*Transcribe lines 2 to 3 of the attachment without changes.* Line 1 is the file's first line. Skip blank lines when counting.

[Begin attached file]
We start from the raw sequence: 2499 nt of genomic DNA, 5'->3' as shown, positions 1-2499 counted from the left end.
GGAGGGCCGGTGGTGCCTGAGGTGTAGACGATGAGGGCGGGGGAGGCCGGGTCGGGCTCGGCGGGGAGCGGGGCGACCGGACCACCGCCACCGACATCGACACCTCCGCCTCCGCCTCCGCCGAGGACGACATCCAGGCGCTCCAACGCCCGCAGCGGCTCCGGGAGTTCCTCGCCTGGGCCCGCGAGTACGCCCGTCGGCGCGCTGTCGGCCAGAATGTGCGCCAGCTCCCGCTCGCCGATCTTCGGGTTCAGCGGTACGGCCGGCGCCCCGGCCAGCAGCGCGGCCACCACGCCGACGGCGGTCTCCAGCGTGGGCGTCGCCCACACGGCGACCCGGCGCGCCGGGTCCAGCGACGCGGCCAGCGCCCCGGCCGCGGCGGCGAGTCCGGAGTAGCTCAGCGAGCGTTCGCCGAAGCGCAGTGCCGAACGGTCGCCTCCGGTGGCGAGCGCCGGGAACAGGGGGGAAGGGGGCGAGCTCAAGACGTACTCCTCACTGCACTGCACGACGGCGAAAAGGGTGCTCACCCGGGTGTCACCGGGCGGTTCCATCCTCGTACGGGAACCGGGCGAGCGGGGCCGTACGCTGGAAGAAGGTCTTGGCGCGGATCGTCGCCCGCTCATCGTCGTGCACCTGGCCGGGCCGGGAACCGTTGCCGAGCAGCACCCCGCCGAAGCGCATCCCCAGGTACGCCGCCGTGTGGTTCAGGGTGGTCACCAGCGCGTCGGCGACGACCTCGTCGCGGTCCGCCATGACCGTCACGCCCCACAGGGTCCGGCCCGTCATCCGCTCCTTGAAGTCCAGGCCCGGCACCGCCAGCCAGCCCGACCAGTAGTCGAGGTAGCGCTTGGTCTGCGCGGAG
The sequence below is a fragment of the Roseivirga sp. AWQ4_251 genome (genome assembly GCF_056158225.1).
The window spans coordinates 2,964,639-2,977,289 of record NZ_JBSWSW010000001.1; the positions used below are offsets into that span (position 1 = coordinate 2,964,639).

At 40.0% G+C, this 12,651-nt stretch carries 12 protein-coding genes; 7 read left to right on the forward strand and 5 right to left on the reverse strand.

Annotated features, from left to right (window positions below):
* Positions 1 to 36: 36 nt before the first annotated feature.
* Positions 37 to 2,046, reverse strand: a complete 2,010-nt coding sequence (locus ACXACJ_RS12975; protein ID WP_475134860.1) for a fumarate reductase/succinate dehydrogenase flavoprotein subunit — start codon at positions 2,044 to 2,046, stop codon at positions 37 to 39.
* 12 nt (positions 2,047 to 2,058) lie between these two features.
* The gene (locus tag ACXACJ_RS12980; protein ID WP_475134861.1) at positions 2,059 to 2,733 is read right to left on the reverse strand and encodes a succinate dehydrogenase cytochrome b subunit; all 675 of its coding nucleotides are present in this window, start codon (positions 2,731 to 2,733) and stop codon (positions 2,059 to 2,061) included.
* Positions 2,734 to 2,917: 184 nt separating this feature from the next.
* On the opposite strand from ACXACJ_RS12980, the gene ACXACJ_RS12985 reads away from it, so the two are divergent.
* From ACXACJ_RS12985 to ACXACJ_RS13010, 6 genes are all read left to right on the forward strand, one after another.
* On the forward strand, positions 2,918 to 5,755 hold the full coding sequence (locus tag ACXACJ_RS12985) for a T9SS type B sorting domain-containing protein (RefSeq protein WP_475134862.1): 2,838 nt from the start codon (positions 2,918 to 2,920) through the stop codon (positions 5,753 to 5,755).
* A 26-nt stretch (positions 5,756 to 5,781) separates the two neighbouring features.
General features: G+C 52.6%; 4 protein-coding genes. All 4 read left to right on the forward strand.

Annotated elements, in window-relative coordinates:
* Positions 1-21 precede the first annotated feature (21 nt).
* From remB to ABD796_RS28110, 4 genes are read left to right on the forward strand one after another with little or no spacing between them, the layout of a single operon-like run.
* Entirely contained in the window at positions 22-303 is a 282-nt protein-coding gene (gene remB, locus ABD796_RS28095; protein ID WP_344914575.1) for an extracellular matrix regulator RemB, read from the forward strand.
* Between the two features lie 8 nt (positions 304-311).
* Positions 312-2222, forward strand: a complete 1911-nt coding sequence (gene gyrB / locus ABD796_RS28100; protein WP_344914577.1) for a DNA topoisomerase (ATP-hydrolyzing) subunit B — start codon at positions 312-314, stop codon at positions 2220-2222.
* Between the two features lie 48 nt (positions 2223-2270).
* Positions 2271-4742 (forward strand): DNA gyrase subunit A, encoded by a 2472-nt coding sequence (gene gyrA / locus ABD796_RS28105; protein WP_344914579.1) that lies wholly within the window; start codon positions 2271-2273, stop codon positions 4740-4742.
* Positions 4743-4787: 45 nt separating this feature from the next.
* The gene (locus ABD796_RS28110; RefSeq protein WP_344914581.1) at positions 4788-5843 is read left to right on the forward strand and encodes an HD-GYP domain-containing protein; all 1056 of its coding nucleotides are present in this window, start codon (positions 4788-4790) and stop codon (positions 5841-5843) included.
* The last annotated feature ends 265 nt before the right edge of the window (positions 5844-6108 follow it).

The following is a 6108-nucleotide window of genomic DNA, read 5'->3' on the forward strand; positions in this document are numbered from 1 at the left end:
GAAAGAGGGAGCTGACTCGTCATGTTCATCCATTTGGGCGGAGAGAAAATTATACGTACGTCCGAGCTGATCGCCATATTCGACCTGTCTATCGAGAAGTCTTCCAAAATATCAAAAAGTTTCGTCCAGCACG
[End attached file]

GGAGGGCCGGTGGTGCCTGAGGTGTAGACGATGAGGGCGGGGGAGGCCGGGTCGGGCTCGGCGGGGAGCGGGGCGACCGGACCACCGCCACCGACATCGACACCTCCGCCTCCGCCTCCGCCGAGGACGACATCCAGGCGCTCCAACGCCCGCAGCGGCTCCGGGAGTTCCTCGCCTGGGCCCGCGAGTACGCCCGTCGGCGCGCTGTCGGCCAGAATGTGCGCCAGCTCCCGCTCGCCGATCTTCGGGTTCAGCGGTACGGCCGGCGCCCCGGCCAGCAGCGCGGCCACCACGCCGACGGCGGTCTCCAGCGTGGGCGTCGCCCACACGGCGACCCGGCGCGCCGGGTCCAGCGACGCGGCCAGCGCCCCGGCCGCGGCGGCGAGTCCGGAGTAGCTCAGCGAGCGTTCGCCGAAGCGCAGTGCCGAACGGTCGCCTCCGGTGGCGAGCGCCGGGAACAGGGGGGAAGGGGGCGAGCTCAAGACGTACTCCTCACTGCACTGCACGACGGCGAAAAGGGTGCTCACCCGGGTGTCACCGGGCGGTTCCATCCTCGTACGGGAACCGGGCGAGCGGGGCCGTACGCTGGAAGAAGGTCTTGGCGCGGATCGTCGCCCGCTCATCGTCGTGCACCTGGCCGGGCCGGGAACCGTTGCCGAGCAGCACCCCGCCGAAGCGCATCCCCAGGTACGCCGCCGTGTGGTTCAGGGTGGTCACCAGCGCGTCGGCGACGACCTCGTCGCGGTCCGCCATGACCGTCACGCCCCACAGGGTCCGGCCCGTCATCCGCTCCTTGAAGTCCAGGCCCGGCACCGCCAGCCAGCCCGACCAGTAGTCGAGGTAGCGCTTGGTCTGCGCGGAG
The sequence below is a fragment of the Roseivirga sp. AWQ4_251 genome (genome assembly GCF_056158225.1).